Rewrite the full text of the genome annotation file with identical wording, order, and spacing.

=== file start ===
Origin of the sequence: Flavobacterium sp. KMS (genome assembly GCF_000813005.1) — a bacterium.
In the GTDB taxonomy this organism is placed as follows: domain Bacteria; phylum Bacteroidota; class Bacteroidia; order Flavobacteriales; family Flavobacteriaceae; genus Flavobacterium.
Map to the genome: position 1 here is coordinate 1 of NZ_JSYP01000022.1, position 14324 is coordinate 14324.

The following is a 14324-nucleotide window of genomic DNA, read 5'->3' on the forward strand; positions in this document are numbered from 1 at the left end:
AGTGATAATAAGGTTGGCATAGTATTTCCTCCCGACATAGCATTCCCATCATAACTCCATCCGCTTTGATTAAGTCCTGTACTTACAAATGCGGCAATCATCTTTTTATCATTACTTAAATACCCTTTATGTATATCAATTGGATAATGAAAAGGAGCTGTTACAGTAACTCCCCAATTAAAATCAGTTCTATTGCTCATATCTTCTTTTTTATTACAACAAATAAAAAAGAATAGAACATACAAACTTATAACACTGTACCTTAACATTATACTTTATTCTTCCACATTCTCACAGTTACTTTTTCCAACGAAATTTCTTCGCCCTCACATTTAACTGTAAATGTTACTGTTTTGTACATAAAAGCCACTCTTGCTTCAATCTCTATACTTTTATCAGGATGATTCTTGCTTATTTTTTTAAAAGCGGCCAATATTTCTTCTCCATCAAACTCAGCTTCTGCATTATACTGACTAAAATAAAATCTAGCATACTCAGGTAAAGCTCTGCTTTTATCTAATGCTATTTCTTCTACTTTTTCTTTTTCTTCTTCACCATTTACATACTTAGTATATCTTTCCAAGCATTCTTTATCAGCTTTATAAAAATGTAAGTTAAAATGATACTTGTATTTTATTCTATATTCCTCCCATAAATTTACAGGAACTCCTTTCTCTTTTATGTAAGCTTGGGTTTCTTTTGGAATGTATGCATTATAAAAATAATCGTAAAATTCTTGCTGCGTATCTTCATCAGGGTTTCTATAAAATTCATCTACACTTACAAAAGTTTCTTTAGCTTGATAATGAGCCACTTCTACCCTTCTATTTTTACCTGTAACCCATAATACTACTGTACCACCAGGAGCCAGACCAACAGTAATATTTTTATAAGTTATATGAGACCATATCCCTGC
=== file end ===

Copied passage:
Origin of the sequence: Flavobacterium sp. KMS (genome assembly GCF_000813005.1) — a bacterium.
In the GTDB taxonomy this organism is placed as follows: domain Bacteria; phylum Bacteroidota; class Bacteroidia; order Flavobacteriales; family Flavobacteriaceae; genus Flavobacterium.
Map to the genome: position 1 here is coordinate 1 of NZ_JSYP01000022.1, position 14324 is coordinate 14324.

The following is a 14324-nucleotide window of genomic DNA, read 5'->3' on the forward strand; positions in this document are numbered from 1 at the left end:
AGTGATAATAAGGTTGGCATAGTATTTCCTCCCGACATAGCATTCCCATCATAACTCCATCCGCTTTGATTAAGTCCTGTACTTACAAATGCGGCAATCATCTTTTTATCATTACTTAAATACCCTTTATGTATATCAATTGGATAATGAAAAGGAGCTGTTACAGTAACTCCCCAATTAAAATCAGTTCTATTGCTCATATCTTCTTTTTTATTACAACAAATAAAAAAGAATAGAACATACAAACTTATAACACTGTACCTTAACATTATACTTTATTCTTCCACATTCTCACAGTTACTTTTTCCAACGAAATTTCTTCGCCCTCACATTTAACTGTAAATGTTACTGTTTTGTACATAAAAGCCACTCTTGCTTCAATCTCTATACTTTTATCAGGATGATTCTTGCTTATTTTTTTAAAAGCGGCCAATATTTCTTCTCCATCAAACTCAGCTTCTGCATTATACTGACTAAAATAAAATCTAGCATACTCAGGTAAAGCTCTGCTTTTATCTAATGCTATTTCTTCTACTTTTTCTTTTTCTTCTTCACCATTTACATACTTAGTATATCTTTCCAAGCATTCTTTATCAGCTTTATAAAAATGTAAGTTAAAATGATACTTGTATTTTATTCTATATTCCTCCCATAAATTTACAGGAACTCCTTTCTCTTTTATGTAAGCTTGGGTTTCTTTTGGAATGTATGCATTATAAAAATAATCGTAAAATTCTTGCTGCGTATCTTCATCAGGGTTTCTATAAAATTCATCTACACTTACAAAAGTTTCTTTAGCTTGATAATGAGCCACTTCTACCCTTCTATTTTTACCTGTAACCCATAATACTACTGTACCACCAGGAGCCAGACCAACAGTAATATTTTTATAAGTTATATGAGACCATATCCCTGC